First off, the Liverpool Five weren't from Liverpool, although they were British and they played the same tough German and U.K.R&B clubs as the Beatles and the rest of the so-called British Invasion groups from the early 1960s. The Liverpool Five went a step further, though, and actually relocated to the United States in 1965, landing in Spokane, WA, where they absorbed the "Louie Louie" garage sound of the vibrant Northwest club scene, emerging with a hybrid sound that somehow managed to sound both American and British at the same time, veering from sneering garage rockers to hard R&B to melodic jangle pop seemingly at will. Eventually shifting their U.S. base to L.A., the band signed to RCA Records and released several interesting singles, none of which made much of a commercial dent, and two albums, Arrive and Out of Sight, for the label between 1965 and 1968. This 18-song set collects the best of those singles along with key tracks from the two LPs to make a fairly seamless portrait of a band that definitely ought to be better known than they are. There's a lot to like here, including a sly cover of Bob Dylan's "If You Gotta Go, Go Now," a folk-rocky take on Jackie DeShannon's "Too Far Out," the impressive "Just a Little Bit," a gorgeous reworking of the Petula Clark-penned "Heart," the fuzztone-laced "I Can Only Give You Everything," and the spooky, gospel-garage hybrid "Do You Believe," none of which rewrite the history of rock but are certainly worth hearing.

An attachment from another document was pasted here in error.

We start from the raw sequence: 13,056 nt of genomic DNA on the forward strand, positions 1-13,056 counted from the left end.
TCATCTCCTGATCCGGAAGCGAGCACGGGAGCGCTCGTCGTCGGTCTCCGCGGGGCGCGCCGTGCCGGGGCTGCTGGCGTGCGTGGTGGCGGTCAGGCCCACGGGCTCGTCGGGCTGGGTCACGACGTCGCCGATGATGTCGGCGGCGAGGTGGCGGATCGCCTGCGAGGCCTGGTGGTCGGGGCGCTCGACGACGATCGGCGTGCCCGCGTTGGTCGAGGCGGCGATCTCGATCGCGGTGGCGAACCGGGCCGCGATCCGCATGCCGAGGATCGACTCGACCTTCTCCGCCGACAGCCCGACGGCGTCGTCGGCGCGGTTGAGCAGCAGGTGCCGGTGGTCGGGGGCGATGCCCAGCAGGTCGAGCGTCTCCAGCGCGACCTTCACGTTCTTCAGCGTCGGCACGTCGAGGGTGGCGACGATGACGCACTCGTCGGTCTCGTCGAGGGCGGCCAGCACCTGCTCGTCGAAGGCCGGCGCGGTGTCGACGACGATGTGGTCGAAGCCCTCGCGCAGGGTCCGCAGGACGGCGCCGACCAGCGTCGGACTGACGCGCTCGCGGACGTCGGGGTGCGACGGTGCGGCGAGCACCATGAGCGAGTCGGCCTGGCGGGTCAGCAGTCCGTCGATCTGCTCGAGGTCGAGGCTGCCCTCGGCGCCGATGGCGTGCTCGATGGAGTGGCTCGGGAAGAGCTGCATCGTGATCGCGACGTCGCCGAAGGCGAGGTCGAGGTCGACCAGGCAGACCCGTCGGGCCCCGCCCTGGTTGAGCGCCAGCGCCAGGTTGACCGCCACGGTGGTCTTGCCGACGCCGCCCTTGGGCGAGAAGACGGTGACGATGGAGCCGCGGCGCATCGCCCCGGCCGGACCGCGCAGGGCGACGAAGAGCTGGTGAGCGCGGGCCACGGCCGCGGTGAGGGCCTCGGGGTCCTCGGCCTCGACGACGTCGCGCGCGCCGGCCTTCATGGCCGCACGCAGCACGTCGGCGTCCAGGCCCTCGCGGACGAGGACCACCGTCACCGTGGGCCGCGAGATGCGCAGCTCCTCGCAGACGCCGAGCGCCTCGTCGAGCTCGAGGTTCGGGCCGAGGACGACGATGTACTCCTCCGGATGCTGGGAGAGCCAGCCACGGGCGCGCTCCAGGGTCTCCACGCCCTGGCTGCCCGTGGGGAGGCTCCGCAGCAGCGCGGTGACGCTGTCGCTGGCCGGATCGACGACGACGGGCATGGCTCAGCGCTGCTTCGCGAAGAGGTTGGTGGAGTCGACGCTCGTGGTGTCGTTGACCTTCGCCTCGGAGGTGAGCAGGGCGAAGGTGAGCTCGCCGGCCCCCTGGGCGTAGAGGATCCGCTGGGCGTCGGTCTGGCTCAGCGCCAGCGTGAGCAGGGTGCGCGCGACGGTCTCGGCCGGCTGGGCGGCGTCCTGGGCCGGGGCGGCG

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AllMusic Review by Steve Leggett